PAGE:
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    China’s Space Missile Defensive Creates Impenetrable Bubble

    Anti-satellite laser weapons to bridge the gap with new weapons and surveillance capabilities in space.
    The U.S. Navy is facing growing asymmetric threats, not least of which is from China, and more specifically its anti-access/area denial strategy. The Pentagon’s annual report on China’ military strength from 2019 describes the A2/AD strategy as a means to “dissuade, deter, or, if required, defeat third-party intervention against a large-scale, theater-wide campaign” mounted by China’s People’s Liberation Army, or PLA. 

    In short, it appears Beijing’s aim is to prevent American and allied military forces from operating freely in the A2/AD airspace and maritime “bubble” around China’s coastline. China has in recent years worked to extend the range of this bubble beyond the so-called first island chain and into the Western Pacific. The key to this effort is not just longer-range missiles, but also a growing number of space-based sensors.

    The U.S.-based Union of Concerned Scientists reported that as of 2016, China had 192 satellites in orbit, a number that has since increased, with nearly all of these belonging to organizations or companies with close ties to the government and having dual roles to for civilian and military use.
    Some of China’s satellites include several payloads that are almost certainly for military purposes, such as electro-optical sensors, synthetic aperture radar and electronic intelligence technology. 

    The country also uses a constellation of Naval Ocean Surveillance System satellites providing persistent coverage of water surrounding China. These capabilities can also support targeting for China’s anti-ship ballistic missiles, and with sufficient numbers and integration, they could provide real-time target triangulation data to build up a robust picture of a target’s location to ultimately generate a targeting approach.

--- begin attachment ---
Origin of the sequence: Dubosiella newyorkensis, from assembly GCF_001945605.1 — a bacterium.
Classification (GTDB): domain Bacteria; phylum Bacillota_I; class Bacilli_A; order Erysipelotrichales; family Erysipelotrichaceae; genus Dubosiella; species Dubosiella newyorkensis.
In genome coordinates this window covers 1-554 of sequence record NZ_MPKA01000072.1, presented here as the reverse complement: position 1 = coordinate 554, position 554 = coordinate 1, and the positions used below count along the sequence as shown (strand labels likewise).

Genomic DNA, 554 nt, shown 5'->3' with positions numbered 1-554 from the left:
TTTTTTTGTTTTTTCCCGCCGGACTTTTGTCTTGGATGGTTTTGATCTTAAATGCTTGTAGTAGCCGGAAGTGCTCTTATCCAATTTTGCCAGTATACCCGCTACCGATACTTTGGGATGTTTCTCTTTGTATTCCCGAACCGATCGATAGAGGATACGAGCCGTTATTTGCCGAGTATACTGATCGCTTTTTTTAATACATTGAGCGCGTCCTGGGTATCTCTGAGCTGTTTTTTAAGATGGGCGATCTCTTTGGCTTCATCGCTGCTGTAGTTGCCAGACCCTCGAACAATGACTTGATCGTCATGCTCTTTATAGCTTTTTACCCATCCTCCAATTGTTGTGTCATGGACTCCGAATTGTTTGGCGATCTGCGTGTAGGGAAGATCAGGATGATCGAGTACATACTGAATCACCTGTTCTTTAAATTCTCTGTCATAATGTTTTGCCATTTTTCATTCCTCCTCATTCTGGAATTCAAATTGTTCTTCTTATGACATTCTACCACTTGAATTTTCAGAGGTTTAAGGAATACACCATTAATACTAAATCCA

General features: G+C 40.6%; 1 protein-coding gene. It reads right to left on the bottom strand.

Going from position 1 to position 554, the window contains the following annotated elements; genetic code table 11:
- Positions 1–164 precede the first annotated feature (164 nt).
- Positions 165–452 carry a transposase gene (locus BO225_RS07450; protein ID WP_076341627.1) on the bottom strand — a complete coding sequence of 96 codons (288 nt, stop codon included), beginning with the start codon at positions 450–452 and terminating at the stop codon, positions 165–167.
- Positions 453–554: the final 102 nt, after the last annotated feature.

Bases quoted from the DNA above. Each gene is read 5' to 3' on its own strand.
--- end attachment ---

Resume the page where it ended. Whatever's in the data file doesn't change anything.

Meet the DF-21D

    The long-range, conventionally armed ballistic missile DF-21D is meant for attacking moving ships at sea, most notably the U.S. Navy’s showpiece nuclear-powered aircraft carriers. The theory behind its creation is that a missile speeding down to sea level on a ballistic trajectory at speeds of Mach 5 or higher would prove extremely difficult to counter.

    The road-mobile anti-ship ballistic missile system is mounted on a wheeled transporter erector launcher to improve survivability against enemy counter-strikes. Said to have a range of about 780 nautical miles, the DF-21D is a version of the DF-21 family of two-stage, solid-fueled, single-warhead conventional or nuclear medium-range ballistic missiles in use by the PLA Rocket Force

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